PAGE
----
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Bayesian estimation of discrete entropy with mixtures of stick-breaking priors
Evan Archer · Jonathan W Pillow · Il Memming Park

Mon Dec 03 07:00 PM -- 12:00 AM (PST) @ Harrah’s Special Events Center 2nd Floor

We consider the problem of estimating Shannon's entropy H in the under-sampled regime, where the number of possible symbols may be unknown or countably infinite. Pitman-Yor processes (a generalization of Dirichlet processes) provide tractable prior distributions over the space of countably infinite discrete distributions, and have found major applications in Bayesian non-parametric statistics and machine learning. Here we show that they also provide natural priors for Bayesian entropy estimation, due to the remarkable fact that the moments of the induced posterior distribution over H can be computed analytically. We derive formulas for the posterior mean (Bayes' least squares estimate) and variance under such priors. Moreover, we show that a fixed Dirichlet or Pitman-Yor process prior implies a narrow prior on H, meaning the prior strongly determines the entropy estimate in the under-sampled regime. We derive a family of continuous mixing measures such that the resulting mixture of Pitman-Yor processes produces an approximately flat (improper) prior over H. We explore the theoretical properties of the resulting estimator, and show that it performs well on data sampled from both exponential and power-law tailed distributions.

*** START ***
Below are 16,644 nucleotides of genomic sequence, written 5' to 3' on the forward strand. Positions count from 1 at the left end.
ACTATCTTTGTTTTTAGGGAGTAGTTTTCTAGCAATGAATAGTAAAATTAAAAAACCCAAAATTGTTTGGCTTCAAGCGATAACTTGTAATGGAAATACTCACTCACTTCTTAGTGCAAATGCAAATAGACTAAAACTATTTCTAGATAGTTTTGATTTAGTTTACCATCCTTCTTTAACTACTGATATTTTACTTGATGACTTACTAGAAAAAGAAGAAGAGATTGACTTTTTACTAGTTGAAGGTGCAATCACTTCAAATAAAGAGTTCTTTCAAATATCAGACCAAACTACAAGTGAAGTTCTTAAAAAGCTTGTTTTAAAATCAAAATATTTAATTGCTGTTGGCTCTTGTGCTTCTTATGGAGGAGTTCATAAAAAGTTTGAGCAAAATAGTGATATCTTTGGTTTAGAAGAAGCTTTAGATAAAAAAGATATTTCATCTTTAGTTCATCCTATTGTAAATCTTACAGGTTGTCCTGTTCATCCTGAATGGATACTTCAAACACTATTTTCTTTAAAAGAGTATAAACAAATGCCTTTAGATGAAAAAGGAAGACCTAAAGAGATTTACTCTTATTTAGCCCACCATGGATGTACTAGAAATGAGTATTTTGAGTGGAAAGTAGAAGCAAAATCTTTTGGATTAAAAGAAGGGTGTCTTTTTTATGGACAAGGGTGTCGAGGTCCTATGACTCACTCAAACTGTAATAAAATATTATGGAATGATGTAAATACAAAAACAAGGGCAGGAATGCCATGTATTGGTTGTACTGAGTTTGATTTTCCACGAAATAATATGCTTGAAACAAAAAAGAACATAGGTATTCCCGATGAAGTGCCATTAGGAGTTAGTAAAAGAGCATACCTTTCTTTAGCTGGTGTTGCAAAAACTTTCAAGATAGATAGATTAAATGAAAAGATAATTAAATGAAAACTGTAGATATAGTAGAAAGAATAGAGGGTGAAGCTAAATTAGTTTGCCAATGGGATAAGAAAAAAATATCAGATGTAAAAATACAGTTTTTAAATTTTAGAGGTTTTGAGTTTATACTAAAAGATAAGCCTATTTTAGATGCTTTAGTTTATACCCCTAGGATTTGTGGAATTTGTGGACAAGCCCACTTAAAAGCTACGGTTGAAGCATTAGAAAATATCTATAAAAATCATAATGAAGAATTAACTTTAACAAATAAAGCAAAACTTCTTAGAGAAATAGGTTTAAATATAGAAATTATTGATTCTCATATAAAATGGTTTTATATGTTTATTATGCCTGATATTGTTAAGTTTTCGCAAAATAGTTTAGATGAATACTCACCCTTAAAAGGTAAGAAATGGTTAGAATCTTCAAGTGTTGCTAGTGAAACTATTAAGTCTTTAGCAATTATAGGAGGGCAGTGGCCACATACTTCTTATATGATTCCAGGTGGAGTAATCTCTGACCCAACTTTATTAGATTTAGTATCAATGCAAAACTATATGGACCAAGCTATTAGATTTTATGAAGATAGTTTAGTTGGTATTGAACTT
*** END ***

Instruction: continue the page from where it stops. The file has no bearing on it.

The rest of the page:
Author Information

Evan Archer (Sony AI)
Jonathan W Pillow (UT Austin)

Jonathan Pillow is an assistant professor in Psychology and Neurobiology at the University of Texas at Austin. He graduated from the University of Arizona in 1997 with a degree in mathematics and philosophy, and was a U.S. Fulbright fellow in Morocco in 1998. He received his Ph.D. in neuroscience from NYU in 2005, and was a Royal Society postdoctoral reserach fellow at the Gatsby Computational Neuroscience Unit, UCL from 2005 to 2008. His recent work involves statistical methods for understanding the neural code in single neurons and neural populations, and his lab conducts psychophysical experiments designed to test Bayesian models of human sensory perception.

Il Memming Park (Stony Brook University)

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